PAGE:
“He was mastered by the sheer surging of life, the tidal wave of being, the perfect joy of each separate muscle, joint, and sinew in that it was everything that was not death, that it was aglow and rampant, expressing itself in movement, flying exultantly under the stars.” ~Jack London, The Call of the Wild
Writer and social justice activist Jack London turned every life adventure into a published story. A master of fiction, his writings ran the gamut from novels and short stories, to poems, and plays, and he also wrote nonfiction essays and worked as a journalist. Born on January 12, 1876 in San Francisco, to an unwed mother, London never knew his father. He grew up poor, which was among the conditions he attributed to his success as a writer. London would become one of the most widely read and financially successful writers of his time.
As a young man, London dropped out of school and rode the rails across the country, protesting for workers rights. He did a month in prison for vagrancy, later writing that the conditions of imprisonment were “unprintable.” Returning home, he worked as a sailor—traveling the South Pacific—and in a jute mill.
At 17 years old, London went back to finish high school when the The San Francisco Call had a nonfiction writing contest. Though lacking formal education, London was well read, and his mother pushed him to write about his traveling adventures. He submitted his story "Typhoon Off the Coast of Japan." London won the contest, ahead of college students from Stanford. And though he was able to scrape together the funds to enter college at Berkeley, he wasn't able to complete his degree.
In 1897, London followed the Gold Rush to the Klondike, which would provide the backdrop to his best known stories. Due to the lack of fresh produce, London got scurvy and returned home to California, only to find that his stepfather had passed away. London resolved to make money with his writing, and he churned out story after story. In 1899, his short story "A Thousand Deaths" was published in the Black Cat. By the next century, he had a handsome income from published magazine pieces.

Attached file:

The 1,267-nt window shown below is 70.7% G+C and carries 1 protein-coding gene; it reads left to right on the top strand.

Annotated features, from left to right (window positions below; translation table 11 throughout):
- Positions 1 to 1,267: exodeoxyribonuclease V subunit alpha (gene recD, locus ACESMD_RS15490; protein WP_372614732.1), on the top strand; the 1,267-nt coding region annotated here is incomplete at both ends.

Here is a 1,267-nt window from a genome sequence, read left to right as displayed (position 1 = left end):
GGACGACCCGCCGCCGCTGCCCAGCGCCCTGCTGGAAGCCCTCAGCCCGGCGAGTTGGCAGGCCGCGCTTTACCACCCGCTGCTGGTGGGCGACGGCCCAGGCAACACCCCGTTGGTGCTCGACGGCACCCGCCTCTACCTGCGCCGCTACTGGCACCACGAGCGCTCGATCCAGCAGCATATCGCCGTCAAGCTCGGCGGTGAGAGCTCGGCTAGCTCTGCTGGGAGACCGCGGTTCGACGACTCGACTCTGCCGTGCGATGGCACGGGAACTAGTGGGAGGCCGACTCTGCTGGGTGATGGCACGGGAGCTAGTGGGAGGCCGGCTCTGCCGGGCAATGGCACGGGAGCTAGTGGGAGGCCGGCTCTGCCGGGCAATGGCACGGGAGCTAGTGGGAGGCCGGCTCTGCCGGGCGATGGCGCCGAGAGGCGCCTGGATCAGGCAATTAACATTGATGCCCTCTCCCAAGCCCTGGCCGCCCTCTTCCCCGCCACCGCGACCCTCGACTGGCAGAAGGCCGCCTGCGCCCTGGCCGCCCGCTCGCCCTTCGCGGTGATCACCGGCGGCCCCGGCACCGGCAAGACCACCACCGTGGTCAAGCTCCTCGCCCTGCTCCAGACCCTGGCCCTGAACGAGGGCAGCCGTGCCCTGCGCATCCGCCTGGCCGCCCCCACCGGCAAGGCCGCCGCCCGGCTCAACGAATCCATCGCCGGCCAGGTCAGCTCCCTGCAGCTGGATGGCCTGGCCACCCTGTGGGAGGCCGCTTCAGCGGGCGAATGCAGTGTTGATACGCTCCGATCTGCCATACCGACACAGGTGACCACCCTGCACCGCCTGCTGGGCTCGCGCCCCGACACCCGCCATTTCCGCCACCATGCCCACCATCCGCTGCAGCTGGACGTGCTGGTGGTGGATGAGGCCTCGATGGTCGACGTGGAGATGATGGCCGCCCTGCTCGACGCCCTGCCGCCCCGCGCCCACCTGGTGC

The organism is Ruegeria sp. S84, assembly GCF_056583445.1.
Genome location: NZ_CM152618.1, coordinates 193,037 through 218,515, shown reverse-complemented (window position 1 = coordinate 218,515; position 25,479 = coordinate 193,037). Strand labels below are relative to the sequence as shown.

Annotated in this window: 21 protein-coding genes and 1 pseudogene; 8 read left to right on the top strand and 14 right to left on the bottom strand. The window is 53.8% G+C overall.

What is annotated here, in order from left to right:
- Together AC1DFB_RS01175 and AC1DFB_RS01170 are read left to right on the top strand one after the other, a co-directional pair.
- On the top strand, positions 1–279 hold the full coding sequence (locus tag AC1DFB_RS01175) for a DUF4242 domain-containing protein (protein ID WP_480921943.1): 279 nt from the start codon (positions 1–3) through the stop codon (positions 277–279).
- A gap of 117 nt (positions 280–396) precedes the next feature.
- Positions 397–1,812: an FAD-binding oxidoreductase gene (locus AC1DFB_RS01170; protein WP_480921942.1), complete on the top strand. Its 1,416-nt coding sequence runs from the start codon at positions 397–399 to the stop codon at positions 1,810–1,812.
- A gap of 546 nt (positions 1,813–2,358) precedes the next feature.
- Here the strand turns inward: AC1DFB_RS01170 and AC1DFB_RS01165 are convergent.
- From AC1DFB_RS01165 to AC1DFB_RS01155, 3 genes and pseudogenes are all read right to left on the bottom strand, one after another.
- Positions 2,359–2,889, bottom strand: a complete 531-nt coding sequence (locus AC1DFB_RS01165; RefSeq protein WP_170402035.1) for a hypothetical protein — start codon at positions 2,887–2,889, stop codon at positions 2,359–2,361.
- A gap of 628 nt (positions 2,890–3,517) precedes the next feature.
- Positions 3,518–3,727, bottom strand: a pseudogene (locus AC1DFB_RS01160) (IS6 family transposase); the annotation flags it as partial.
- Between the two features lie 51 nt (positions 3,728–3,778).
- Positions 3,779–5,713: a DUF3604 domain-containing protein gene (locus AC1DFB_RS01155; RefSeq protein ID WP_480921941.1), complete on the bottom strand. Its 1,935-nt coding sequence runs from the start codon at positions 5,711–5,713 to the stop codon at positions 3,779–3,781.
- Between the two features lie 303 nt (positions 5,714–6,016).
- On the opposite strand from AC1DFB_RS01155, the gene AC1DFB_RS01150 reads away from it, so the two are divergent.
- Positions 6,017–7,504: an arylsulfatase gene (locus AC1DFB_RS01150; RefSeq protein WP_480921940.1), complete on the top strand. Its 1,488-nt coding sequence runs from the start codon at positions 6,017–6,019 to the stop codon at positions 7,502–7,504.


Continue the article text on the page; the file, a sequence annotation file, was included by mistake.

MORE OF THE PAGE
His story "Diable" (1902) about an abused dog who fights back against its attacker, sold to several outlets. It was followed by Call of the Wild—first published in 1903 in The Saturday Evening Post and then as a novel that same year— which was followed by The Sea Wolf in 1904.
In 1905, London wrote The Game, based on his time as a sports reporter covering boxing for the Oakland Herald. That same year he divorced his first wife and quickly remarried writer Charmian Kittredge. They had a happy and well-matched marriage, despite the loss of two babies in infancy. The couple traveled frequently, especially to Hawaii, trips that London—naturally—wrote about. The couple bought a ranch in the Sonoma Valley, which London attempted to make profitable to no avail since he was frequently away.
His story Before Adam, about evolution, was serialized in 1906 and 1907 before it was published as a novel. He wrote the dystopian novel The Iron Heel in 1908, which would inspire George Orwell's 1984. In 1909, Martin Eden, a novel about a self-educated struggling writer, was published. Burning Daylight, about the Gold Rush, was published in 1910 and was the best-selling book in London's lifetime.
In 1912, London published The Scarlet Plague, about post-apocalyptic life after a biological disaster in 2073, and A Son of the Sun, an eight-story collection about the South Pacific.
In 1913, London wrote the autobiographical John Barelycorn, about his struggle with alcoholism. That same year The Valley of the Moon, about a working-class farmer in Oakland, was also published.
At the end of his life, London suffered from many painful illnesses including kidney stones and kidney failure, and died of uremia at home on the ranch on November 22, 1916.
Undoubtedly, Jack London invigorated the genre of adventure writing and remains a legendary author of American literature to this day.